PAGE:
It may not be improper to state here, that the article, known in commerce by the name of tinued plate, is not tin, as some suppose, but iron plates, which, having undergone certain chemical preparations, are immersed in melted tin, which not only adheres to the surface, but even partly penetrates the plate, and gives it a very brilliant appearance.

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large dogs. As soon as the noble animal made his appearance, four large bull-dogs were turned loose upon him; three of which, however, as soon as they came near him, took fright and ran away. One only_had courage to remain, and make the attack. The Lion, however, without rising from the ground upon which he was lying, showed him, by a single stroke with his paw, how greatly he was his superior in strength; for the dog was instantly stretched motionless on the ground. The Lion drew him towards him, and laid his fore-paws upon him in such a manner, that only a small part of his body could be seen. Every one imagined that the dog was dead, and that the Lion would soon rise and devour him. But they were mistaken. The dog began to move, and struggled te get loose, which the Lion permitted him to do. He seemed merely to have warned him not to meddle with him again. But when the dog attempted to run away, and had already got over half the enclosure, the Lion's indignation seemed to be excited. He sprang from the ground, and in two leaps reached the fugitive, who had just get as far as the paling, and was whining to have it opened for him to escape. The enraged and flying animal had called the instinctive propensity of the monarch of the forest into action; the defenceless enemy now excited his pity; for the generous Lion stepped a few paces backward, and looked quietly on, while a small door was opened to let the dog out of the enclosure.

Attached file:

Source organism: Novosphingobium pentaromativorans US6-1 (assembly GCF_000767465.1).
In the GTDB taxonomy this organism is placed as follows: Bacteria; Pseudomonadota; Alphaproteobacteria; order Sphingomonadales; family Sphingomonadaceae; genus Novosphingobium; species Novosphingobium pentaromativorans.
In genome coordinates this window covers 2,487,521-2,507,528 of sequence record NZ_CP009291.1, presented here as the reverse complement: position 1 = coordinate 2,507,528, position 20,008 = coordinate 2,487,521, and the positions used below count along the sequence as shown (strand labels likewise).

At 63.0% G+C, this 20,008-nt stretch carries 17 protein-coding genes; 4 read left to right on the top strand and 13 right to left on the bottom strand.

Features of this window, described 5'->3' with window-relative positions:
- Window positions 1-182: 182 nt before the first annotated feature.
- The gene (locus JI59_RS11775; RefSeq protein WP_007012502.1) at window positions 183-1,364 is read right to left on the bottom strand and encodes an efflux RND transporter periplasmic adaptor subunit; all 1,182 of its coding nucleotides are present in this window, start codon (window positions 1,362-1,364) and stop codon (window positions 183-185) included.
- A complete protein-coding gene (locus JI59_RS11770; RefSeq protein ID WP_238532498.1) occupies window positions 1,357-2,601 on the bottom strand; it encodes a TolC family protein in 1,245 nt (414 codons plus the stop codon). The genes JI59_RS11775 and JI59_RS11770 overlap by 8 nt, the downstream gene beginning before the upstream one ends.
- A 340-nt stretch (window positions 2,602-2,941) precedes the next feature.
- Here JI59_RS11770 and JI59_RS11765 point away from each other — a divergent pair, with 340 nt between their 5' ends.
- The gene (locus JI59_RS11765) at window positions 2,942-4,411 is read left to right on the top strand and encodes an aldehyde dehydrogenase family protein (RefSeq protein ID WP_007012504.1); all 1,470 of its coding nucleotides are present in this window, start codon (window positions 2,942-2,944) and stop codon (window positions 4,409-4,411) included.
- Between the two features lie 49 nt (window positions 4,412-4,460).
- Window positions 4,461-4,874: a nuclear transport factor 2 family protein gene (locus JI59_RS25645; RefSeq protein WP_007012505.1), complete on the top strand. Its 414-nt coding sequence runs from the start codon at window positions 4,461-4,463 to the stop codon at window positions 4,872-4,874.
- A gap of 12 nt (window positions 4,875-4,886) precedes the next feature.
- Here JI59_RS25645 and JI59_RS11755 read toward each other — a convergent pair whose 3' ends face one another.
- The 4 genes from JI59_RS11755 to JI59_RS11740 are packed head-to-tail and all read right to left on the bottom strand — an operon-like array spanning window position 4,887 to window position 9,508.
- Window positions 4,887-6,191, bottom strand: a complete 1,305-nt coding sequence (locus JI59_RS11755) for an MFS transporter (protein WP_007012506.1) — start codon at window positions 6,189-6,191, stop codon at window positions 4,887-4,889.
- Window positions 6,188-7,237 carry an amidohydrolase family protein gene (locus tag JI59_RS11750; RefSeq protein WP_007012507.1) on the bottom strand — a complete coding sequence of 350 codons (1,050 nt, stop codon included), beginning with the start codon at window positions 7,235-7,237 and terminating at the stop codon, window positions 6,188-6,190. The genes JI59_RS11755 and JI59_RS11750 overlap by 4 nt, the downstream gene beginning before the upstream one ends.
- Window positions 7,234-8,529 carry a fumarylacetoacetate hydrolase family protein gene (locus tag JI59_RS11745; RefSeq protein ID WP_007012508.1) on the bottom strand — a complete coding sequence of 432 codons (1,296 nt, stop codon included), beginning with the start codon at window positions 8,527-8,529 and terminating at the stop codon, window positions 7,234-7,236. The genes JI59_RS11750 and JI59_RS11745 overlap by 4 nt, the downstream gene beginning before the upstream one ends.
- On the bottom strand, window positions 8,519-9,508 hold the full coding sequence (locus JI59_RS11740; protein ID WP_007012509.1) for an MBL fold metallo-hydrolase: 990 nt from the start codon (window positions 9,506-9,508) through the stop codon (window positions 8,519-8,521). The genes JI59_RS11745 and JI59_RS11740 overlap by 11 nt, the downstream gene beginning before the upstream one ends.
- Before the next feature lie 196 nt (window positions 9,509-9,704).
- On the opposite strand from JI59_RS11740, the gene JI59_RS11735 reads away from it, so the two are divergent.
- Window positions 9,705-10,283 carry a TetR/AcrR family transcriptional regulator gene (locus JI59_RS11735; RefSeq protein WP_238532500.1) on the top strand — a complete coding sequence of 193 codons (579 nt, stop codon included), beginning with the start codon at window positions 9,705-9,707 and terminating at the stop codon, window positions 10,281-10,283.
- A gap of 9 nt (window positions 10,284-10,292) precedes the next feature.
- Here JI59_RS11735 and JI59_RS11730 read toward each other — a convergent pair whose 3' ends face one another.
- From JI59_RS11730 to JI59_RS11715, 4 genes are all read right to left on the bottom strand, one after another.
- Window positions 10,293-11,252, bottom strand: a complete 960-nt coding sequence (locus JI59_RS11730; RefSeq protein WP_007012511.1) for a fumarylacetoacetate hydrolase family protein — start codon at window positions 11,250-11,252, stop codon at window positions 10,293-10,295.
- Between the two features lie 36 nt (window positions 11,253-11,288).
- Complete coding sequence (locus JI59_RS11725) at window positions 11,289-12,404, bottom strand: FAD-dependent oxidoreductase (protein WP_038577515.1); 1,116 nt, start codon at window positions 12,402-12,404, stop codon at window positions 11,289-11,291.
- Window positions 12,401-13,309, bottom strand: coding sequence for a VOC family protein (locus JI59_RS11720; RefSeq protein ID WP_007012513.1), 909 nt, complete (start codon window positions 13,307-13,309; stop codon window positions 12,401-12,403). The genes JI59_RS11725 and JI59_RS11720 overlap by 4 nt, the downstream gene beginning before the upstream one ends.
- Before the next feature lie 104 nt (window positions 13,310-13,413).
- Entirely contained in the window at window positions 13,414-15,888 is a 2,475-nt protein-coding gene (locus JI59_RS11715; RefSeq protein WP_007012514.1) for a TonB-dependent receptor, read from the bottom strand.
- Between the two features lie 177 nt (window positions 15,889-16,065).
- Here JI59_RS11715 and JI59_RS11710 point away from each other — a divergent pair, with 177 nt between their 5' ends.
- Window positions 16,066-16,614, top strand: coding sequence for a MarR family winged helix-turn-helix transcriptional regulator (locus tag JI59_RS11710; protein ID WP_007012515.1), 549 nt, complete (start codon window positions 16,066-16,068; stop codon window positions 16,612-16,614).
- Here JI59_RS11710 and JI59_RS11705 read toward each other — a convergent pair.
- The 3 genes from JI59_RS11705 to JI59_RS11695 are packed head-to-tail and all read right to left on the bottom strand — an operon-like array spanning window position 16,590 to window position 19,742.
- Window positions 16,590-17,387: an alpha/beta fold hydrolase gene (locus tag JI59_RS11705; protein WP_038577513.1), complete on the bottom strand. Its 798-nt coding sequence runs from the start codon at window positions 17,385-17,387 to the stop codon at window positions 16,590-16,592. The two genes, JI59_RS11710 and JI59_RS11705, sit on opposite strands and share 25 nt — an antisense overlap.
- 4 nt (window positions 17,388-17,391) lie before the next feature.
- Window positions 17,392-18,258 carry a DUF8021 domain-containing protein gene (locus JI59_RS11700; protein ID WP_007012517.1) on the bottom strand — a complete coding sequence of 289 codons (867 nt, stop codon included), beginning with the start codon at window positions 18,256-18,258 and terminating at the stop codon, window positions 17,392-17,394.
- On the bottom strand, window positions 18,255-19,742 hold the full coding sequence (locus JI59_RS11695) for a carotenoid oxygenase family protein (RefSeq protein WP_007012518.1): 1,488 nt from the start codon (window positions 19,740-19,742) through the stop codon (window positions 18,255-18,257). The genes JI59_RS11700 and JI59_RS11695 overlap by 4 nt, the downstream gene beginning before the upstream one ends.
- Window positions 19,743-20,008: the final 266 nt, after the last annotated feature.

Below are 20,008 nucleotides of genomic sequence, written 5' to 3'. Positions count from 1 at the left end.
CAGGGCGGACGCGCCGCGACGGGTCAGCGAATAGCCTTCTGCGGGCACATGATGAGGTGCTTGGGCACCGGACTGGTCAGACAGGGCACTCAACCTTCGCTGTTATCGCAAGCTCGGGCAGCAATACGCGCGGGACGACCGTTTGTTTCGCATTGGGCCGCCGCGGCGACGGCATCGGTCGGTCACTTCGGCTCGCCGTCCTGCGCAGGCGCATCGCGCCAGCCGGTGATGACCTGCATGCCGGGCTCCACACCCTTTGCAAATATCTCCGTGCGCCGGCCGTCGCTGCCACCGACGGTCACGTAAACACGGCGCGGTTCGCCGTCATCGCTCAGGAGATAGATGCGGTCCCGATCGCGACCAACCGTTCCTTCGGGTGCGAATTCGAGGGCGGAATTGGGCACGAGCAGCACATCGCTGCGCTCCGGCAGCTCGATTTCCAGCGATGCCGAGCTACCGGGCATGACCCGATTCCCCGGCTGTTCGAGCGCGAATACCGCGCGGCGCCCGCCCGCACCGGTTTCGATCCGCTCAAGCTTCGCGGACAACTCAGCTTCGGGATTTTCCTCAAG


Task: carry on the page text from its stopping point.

This unequivocal trait of generosity moved every spectator. A shout of applause resounded throughout the assembly, who had enjoyed a satisfaction of a description far superior to what they had expected.

The Lion is said to be long lived, although the precise period of his existence is perhaps unknown. By BUFFON, he is limited to about twenty-five years, but it is certain that his life is of a much longer duration. The great Lion, called Pompoy which died in the Tower, A. D. 1760, was knows to have been there above seventy years, and another brought from Africa, died in the same place at the age of sixty-three.

OF THE GENEROSITY OF THE LION.

Of late years, the truth of the accounts, which have been so long current, respecting the generous disposition of the Lion, have been called in questfon. Several travellers, in their accounts of Asia and Africa, describe him as of a more rapacious and sanguinary disposition than had formerly been